So, You Want To Play Pro Hockey!
There are a few things parents and young players need to know before they begin to plan their
career. Like other pro sports, becoming an NHL player is a long, tough road, with many challenges
and obstacles that arise along the way.
The best way to put this in perspective is to be aware of your odds of making it to "the show".
In 1985, a study was done in Ontario, Canada for all 10 year-old hockey players. At this time, there
were 22,000 10 year-olds playing hockey in Ontario. Of these players only 110 made it to the
OHL (Ontario Hockey League)
and 22 more received scholarships to Division 1 schools.
This means that only 132 out of those 22,000 made it into the top feeder leagues for the NHL.
Of those 132 players, only 7 played in the NHL. Those are astonishing numbers.
Turning to my situation , I was about
one year older than the young players focused on in the study although I am from Ontario. Even though
I didn't play in the NHL, I did sign a professional contract with the
Calgary Flames organization. If
I were to apply the numbers from the study to myself, that would place me in the top 1/100th of
the top one percent of the young players.
In today's game, there are two basic routes: first, there is the Major Junior route, and second, there
is the college route. I have my theories regarding both of these paths. All my friends in Ontario
chose the Major Junior route -- probably because it is the "path of glory" for many young Canadian
players. I chose to pursue a Division 1 scholarship, mainly because my father was a teacher and
because I simply always wanted to go to school.
Before choosing a path, you have to be honest with yourself and understand how good you really are.
Your skills, size and limitations are all relevant factors.
If you're physically mature at 16 years of age, then the Major Juniors may be a better route
for you. After playing Major Juniors, if your skills compliment what you already have -- size -- then
you may have an opportunity to be drafted by an NHL club after playing only 2 years. Compare this to
the 4 years you may have spent at a Division 1 college.
In short, if you are good enough, and big enough you may only have to play two years of Major
Junior hockey before being considered by an NHL club. Of course, this does depend upon your performance
in the Major Juniors. A top 4 round NHL draft pick may look at getting between $100,000 and
$1,000,000 just to sign a professional contract.
This may be a start in life that is worth the risk of not going to college. I have a friend, "Tim",
who played 5 years in the Major Juniors and was drafted by the
Detroit Red Wings in the fifth round.
Tim signed with Detroit for an approximate $60,000 bonus and then was sent back to Juniors as a 20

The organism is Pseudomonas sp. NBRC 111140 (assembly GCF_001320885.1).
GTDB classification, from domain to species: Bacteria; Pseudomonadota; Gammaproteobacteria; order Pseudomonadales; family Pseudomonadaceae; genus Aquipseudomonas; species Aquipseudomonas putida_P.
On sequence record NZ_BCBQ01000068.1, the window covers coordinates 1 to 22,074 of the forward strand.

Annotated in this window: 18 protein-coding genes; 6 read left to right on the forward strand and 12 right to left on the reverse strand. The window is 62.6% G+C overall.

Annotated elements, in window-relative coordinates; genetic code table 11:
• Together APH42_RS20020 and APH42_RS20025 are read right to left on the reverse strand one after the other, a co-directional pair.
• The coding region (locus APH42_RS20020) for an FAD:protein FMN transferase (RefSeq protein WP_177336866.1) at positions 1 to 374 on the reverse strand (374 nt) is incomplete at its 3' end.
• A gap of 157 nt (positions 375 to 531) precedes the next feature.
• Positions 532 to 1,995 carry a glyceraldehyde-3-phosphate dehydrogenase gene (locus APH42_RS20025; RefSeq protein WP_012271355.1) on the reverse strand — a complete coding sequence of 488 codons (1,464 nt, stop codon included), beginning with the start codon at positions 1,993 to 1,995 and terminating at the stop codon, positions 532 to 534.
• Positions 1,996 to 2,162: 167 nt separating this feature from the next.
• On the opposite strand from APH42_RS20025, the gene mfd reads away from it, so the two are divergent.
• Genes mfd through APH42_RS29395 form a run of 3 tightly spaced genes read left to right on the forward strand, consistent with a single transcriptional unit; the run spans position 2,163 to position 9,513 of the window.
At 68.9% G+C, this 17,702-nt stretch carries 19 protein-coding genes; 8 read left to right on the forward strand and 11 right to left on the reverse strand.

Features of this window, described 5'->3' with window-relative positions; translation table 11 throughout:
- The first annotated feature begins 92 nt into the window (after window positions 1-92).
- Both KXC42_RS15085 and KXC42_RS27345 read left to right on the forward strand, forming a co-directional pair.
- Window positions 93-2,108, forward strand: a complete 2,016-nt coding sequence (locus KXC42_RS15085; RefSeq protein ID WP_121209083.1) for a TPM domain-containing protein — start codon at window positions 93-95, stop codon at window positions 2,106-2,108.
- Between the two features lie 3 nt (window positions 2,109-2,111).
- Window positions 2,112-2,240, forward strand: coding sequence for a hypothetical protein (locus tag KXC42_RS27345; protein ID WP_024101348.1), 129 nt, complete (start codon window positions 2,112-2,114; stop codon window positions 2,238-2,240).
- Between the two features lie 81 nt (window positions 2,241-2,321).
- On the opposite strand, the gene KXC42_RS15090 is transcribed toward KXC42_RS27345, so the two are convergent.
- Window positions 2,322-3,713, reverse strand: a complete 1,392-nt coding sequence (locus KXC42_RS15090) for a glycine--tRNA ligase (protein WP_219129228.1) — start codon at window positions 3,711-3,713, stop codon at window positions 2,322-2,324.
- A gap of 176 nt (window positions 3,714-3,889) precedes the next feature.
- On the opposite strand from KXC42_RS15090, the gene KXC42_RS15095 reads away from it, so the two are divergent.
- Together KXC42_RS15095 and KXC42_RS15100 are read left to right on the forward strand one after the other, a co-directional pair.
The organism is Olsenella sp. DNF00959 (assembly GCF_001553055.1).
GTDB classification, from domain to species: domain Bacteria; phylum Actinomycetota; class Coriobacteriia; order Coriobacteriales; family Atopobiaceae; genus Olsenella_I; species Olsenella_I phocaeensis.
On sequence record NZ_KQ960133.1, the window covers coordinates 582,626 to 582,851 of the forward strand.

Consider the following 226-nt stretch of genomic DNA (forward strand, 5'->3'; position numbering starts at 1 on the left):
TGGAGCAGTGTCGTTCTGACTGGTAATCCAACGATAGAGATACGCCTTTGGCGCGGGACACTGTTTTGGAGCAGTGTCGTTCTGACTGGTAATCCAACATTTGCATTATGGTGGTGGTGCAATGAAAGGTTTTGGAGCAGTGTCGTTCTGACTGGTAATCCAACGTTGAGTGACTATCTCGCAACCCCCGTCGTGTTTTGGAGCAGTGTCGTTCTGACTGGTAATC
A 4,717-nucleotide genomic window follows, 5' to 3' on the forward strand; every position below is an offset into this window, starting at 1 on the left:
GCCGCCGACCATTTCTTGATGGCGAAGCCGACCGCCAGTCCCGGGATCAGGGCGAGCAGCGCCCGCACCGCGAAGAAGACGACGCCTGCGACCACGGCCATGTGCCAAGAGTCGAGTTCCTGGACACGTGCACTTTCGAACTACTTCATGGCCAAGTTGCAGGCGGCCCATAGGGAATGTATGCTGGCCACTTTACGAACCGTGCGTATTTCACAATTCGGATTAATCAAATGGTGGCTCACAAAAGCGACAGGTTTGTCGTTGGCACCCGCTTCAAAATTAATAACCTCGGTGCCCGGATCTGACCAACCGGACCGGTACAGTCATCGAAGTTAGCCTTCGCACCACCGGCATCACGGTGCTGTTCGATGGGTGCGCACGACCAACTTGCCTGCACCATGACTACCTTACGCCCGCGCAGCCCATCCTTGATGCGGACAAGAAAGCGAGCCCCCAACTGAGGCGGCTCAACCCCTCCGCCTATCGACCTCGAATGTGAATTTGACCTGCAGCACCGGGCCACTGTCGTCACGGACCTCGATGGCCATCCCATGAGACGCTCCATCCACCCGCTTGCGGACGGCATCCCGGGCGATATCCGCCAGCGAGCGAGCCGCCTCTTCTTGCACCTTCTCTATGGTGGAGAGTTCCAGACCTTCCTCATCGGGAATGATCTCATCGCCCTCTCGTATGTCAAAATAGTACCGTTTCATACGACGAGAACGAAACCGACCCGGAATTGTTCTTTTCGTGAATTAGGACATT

year old. The following year Tim attended the Red Wings camp and was sent to the AHL where Tim played
Unfortunately, Detroit was very deep at Tim's position at the time and didn't have room for him on the
AHL club, so Detroit wanted to send him to the ECHL. At this point, Tim decided that he was going to
go back to the university instead of playing in the Minors. Tim had been going to the university while
playing Junior hockey and had negotiated a "school package" with his Junior team. The school package
required the Junior team to pay for Tim's university tuition if he didn't make it to "the show". Tim
was able to arrange a buy out of his contract with Detroit and to finish school. Tim's buyout package
of $50,000, plus his signing bonus, was available to pay for Tim's university costs. This wasn't a bad deal
for having never played in the NHL.
A good, hard working hockey agent can help negotiate guarantees, contingency
plans, or buyouts. This is important because even highly drafted players may not make it to "the show."
Many players, if not most, are not "big prospects" for the NHL. For good players, the university or
college route may indeed be a better route to the big leagues. Why? Because it gives players more
time to develop and demonstrate skills. Plus, they get a college education at the same time.
In my case, when I was 16, I only weighed 155 pounds. Physically, I was a late bloomer, which is why
I decided to go to school. As a player, you should keep in mind that you don't go to college until
you are between the ages of 18 and 20 and you graduate when you are 22 to 24 years old. These
four years provide a lot more time to develop as a player. Also, at this point in a player's
life, you don't need hockey to provide a living. Having options is always a good thing. The Division
1 route can provide them.
Regarding size, players need to realize that NHL teams are looking for size. You may have the
greatest skills, but if you are 5'6" that isn't going to attract the scouts. NHL scouts are looking
for the whole package but size can't be taught.